Dr. Huntington also narrated in Culture Matters: How Values Shape Human Progress this very fascinating story:
“In the early 1990s, I happened to come across economic data on Ghana and South Korea in the early 1960s, and I was astonished to see how similar their economies were then. These two countries had roughly comparable levels of per capita GNP; similar divisions of their economy among primary products, manufacturing, and services; and overwhelmingly primary product exports, with South Korea producing a few manufactured goods.
Also, they were receiving comparable levels of economic aid. Thirty years later, South Korea had become an industrial giant with the fourteenth largest economy in the world, multinational corporations, major export of automobiles, electronic equipment, and other sophisticated manufactures, and a per capita income approximating that of Greece. Moreover, it was on its way to the consolidation of democratic institutions. No such change had occurred in Ghana, whose per capita GNP was now about one-fifteenth that of South Korea’s.
How could this extraordinary difference in development be explained?
Undoubtedly, many factors played a role, but it seemed to me that culture had to be a large part of the explanation. South Koreans valued thrift, investment, hard work, education, organization, and discipline. Ghanaians had different values. In short, cultures count.”
The Philippines and Ghana almost share the same culture — the same irrationality, excessive conviviality or the propensity to feast that suggest that their societies are structured towards pleasure and the suppression of individualism.
Camerounian economist Dr. Daniel Etounga-Manguelle wrote a book entitled Does Africa Need a Cultural Adjustment Program? and set forth the following cultural obstacle to progress in most African countries including Ghana: present-time orientation, lack of concern in making efficient use of time, subordination of the individual to the community, excessive conviviality and avoidance of confrontation, little saving and much conspicuous consumption, very short radius of identification and trust, and the subordination and abuse of women. He also highlighted Africa’s excessive conviviality which was very strikingly similar to our culture. Everything, he said, is a pretext for celebration in Africa: birth, baptism, marriage, birthday, promotion, election, a return from a short or long trip, mourning, as well as traditional and religious feasts. Whether one’s salary is considerable or modest, whether one’s granaries are empty or full, the feast must be beautiful and must include the maximum possible number of guests.
Does this not sound very familiar?
In the early 1990’s Lee Kuan Yew stated that our country, the Philippines, was going nowhere because of our lack of discipline and excessive conviviality. We Filipinos, he added, possessed an “exuberant democracy” as we always have the propensity to feast incessantly with a bacchanalian attitude. It was in this particular instance that he advised us that instead of Democracy, Filipinos needed Discipline in order to build a successful society. Again, many Filipinos were incensed and infuriated including former president Fidel Valdez Ramos.
Let us return to James Fallows… In 1994, he wrote the critically acclaimed book entitled Looking at the Sun – The Rise and Fall of the New East Asian Economic and Political System. He never pulled his punches and neither did he mince words when he wrote about the Philippines. In the first paragraph, he wrote thusly, “The least successful-seeming society in East Asia is the Philippines. No one can take comfort in the fact–least of all Americans, since this is the society most heavily shaped in the American image. When Stanley Karnow called his mammoth history of the Philippines ‘In Our Image,’ he was not exaggerating. This is the largest country the United States ever attempted to colonize. It is the one part of East Asia to embrace most fully the “American Way” of two-party elections and an uncontrolled press.”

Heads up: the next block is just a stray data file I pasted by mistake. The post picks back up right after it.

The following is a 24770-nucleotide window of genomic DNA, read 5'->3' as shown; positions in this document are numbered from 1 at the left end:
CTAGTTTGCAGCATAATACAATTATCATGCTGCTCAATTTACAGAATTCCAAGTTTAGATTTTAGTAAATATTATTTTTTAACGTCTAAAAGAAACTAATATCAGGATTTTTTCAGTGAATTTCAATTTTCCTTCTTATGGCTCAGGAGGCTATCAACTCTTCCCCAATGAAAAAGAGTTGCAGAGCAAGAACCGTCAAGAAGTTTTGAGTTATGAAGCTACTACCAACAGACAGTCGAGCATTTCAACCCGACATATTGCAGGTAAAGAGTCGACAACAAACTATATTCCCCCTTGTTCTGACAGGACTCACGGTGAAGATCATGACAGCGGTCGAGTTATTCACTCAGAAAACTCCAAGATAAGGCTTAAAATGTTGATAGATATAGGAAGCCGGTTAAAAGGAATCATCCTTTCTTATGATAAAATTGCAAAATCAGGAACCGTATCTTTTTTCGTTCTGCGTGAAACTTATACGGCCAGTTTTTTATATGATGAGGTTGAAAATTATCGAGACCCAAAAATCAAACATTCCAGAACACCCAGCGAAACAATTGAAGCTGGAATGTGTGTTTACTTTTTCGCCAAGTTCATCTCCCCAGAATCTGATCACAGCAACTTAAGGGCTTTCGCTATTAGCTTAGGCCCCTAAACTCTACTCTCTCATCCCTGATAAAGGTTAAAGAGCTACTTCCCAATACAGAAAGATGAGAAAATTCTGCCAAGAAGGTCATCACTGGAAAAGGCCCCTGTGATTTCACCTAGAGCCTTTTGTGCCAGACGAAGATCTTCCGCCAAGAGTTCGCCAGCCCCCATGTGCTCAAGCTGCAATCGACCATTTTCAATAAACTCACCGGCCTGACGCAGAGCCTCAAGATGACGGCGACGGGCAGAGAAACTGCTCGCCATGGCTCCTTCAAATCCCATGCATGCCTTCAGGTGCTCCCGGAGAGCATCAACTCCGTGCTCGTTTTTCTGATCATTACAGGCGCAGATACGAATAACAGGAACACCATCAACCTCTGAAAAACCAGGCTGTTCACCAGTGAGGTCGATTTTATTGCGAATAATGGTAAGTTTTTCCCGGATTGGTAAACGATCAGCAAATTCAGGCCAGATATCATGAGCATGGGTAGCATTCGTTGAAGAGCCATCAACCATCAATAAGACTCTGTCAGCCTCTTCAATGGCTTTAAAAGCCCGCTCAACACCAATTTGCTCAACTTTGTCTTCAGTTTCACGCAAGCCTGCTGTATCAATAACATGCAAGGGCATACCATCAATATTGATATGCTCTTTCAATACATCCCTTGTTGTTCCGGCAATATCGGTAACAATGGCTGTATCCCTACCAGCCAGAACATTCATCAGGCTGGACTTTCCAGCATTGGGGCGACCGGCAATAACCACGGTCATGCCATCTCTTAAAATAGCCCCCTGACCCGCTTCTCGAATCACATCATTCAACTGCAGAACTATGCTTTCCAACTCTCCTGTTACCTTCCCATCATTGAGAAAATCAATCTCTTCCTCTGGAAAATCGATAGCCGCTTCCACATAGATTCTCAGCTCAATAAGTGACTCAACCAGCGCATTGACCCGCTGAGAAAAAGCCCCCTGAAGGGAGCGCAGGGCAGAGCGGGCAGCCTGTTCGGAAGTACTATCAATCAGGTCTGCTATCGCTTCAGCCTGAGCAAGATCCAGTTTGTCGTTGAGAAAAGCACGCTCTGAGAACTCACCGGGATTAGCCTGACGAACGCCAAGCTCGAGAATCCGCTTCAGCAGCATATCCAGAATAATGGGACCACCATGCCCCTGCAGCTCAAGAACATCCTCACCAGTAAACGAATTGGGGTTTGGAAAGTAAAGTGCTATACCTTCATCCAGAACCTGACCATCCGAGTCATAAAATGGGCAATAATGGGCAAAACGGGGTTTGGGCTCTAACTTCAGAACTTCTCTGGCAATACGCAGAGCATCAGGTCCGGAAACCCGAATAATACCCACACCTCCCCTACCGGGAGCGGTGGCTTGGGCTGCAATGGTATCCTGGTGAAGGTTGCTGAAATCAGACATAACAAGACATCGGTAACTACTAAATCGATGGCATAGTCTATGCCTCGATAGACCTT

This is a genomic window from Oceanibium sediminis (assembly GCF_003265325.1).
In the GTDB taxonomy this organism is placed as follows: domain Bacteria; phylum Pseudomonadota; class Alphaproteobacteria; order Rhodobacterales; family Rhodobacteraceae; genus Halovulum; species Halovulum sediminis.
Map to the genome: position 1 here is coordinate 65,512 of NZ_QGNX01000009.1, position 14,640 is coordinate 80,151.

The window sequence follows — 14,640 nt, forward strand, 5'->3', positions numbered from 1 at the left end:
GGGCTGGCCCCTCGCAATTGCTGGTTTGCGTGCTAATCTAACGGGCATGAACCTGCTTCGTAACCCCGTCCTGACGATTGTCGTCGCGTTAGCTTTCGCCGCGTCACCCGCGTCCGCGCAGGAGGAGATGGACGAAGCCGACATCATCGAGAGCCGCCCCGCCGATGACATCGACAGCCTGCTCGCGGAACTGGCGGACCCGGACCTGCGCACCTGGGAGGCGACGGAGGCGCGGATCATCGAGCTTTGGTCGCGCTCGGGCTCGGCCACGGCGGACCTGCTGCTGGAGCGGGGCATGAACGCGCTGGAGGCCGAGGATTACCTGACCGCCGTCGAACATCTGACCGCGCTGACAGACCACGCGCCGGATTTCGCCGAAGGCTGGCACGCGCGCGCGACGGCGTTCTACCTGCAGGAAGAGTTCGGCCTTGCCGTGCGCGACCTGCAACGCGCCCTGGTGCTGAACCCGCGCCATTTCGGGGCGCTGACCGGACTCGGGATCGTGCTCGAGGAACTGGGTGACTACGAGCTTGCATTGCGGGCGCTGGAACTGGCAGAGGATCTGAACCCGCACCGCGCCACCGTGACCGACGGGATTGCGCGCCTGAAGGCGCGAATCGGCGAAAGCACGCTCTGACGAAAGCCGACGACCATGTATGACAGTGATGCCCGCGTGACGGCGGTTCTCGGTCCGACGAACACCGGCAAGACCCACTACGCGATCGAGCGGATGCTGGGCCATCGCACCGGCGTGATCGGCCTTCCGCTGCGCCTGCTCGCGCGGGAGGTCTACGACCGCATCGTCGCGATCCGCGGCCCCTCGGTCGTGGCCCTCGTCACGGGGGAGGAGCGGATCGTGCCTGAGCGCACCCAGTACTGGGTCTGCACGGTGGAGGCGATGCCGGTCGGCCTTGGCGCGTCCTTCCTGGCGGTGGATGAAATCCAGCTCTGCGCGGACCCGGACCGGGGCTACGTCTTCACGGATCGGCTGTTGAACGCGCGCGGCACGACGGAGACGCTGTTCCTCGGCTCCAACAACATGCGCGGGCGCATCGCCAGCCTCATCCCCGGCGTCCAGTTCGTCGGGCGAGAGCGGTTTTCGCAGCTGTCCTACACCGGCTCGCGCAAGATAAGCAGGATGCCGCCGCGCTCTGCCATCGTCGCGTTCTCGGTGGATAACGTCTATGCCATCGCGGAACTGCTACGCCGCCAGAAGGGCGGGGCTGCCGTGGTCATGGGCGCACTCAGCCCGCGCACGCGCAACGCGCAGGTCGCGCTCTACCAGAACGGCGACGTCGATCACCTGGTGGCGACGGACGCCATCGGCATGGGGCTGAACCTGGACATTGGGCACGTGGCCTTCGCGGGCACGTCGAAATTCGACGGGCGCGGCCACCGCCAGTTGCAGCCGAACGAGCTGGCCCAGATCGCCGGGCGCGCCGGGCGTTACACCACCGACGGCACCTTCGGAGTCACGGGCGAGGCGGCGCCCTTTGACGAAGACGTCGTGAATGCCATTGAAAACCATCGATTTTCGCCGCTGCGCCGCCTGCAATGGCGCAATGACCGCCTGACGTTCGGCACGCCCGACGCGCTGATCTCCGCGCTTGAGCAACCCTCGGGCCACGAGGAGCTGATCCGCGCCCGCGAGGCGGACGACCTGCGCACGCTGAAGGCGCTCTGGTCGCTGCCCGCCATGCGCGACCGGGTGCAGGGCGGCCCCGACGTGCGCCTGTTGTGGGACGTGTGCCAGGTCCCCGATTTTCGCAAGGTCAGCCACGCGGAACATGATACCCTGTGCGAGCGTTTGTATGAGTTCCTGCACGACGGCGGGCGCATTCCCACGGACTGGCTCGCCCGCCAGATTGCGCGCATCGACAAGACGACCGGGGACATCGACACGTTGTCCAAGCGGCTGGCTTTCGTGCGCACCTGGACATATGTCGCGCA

Mr. Fallows also took a stinging jab at our shrinking economy which also appeared on his “Damaged Culture” article as he compared our economy to South Korea in the mid-1960s the way Samuel Huntington compared the economic data he gathered in the early 1990s on Ghana and South Korea in the early 1960s. According to Fallows, in the mid-1960s, when the seemingly idealistic Ferdinand Marcos began his first term as President, the two countries were economically even with each other, with similar per capita incomes of a few hundred dollars a year (The Philippines’ economy was ranked second in Asia in the 1950s and early 1960s, next to that of Japan–ANQ.).
Now look where we are right now. The Philippines is one of the poorest countries in Asia and we are aptly monickered as “The Sick Man of Asia.” Our cultural backwardness is one of the major reasons and perhaps the biggest stumbling block that prevents our progress as a nation — not so much the Marcos-regime of dictatorship and kleptocracy. (And if that were the case, the why was Indonesia able to progress economically under the authoritarian and kleptocratic rule of the Suharto family?) Unless we drastically change our damaged culture we will never prosper economically. Not only do we need a great leader with a progressive vision to lead our country but the entire citizenry needs to realize that we all have to fix our culture.
The French-Canadian political scientist Daniel Latouche said it best, “There can be no cultural transformation without the widely-accepted belief that there is indeed something ‘wrong’ with the [culture] and without widespread discussion of how to fix it. For culture to matter, there must [first be] a realization that it needs fixing.”
Our Asian neighbors decided to look deeper into their own traditional cultural values and beliefs that hindered their success and changed them dramatically a few decades ago for the betterment of their respective countries and their own people. We, on the other hand, not only get very emotional and sensitive but also become rabidly enraged so that we hurl invectives when a foreign correspondent, another nation’s leader, or even comedians and Hollywood actresses lash out at our cultural backwardness.
I’m telling you this, my dear readers: If we don’t wake up from our deep slumber in order to change our defective and progress-resistant culture, we will be the poorest country in Asia someday and we will unfortunately always be a perennial loser-nation. Very sad and pathetic, indeed.